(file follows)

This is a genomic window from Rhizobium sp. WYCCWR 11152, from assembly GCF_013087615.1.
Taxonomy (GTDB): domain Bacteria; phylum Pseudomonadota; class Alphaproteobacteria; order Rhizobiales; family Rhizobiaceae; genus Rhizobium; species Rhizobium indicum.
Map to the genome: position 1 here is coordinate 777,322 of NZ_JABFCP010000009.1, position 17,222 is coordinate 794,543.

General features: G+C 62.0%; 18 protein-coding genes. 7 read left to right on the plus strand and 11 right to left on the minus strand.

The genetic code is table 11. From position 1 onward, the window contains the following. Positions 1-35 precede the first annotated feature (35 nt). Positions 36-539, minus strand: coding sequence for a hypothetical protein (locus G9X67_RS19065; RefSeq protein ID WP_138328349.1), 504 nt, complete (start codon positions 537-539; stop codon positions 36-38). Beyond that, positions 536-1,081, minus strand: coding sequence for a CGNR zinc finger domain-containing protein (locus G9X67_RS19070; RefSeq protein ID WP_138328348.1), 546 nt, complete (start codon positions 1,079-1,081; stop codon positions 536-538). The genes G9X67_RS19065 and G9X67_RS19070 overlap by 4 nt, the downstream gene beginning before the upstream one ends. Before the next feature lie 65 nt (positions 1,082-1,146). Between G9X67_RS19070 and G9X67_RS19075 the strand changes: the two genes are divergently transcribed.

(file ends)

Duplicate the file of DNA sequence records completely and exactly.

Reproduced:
This is a genomic window from Rhizobium sp. WYCCWR 11152, from assembly GCF_013087615.1.
Taxonomy (GTDB): domain Bacteria; phylum Pseudomonadota; class Alphaproteobacteria; order Rhizobiales; family Rhizobiaceae; genus Rhizobium; species Rhizobium indicum.
Map to the genome: position 1 here is coordinate 777,322 of NZ_JABFCP010000009.1, position 17,222 is coordinate 794,543.

General features: G+C 62.0%; 18 protein-coding genes. 7 read left to right on the plus strand and 11 right to left on the minus strand.

The genetic code is table 11. From position 1 onward, the window contains the following. Positions 1-35 precede the first annotated feature (35 nt). Positions 36-539, minus strand: coding sequence for a hypothetical protein (locus G9X67_RS19065; RefSeq protein ID WP_138328349.1), 504 nt, complete (start codon positions 537-539; stop codon positions 36-38). Beyond that, positions 536-1,081, minus strand: coding sequence for a CGNR zinc finger domain-containing protein (locus G9X67_RS19070; RefSeq protein ID WP_138328348.1), 546 nt, complete (start codon positions 1,079-1,081; stop codon positions 536-538). The genes G9X67_RS19065 and G9X67_RS19070 overlap by 4 nt, the downstream gene beginning before the upstream one ends. Before the next feature lie 65 nt (positions 1,082-1,146). Between G9X67_RS19070 and G9X67_RS19075 the strand changes: the two genes are divergently transcribed.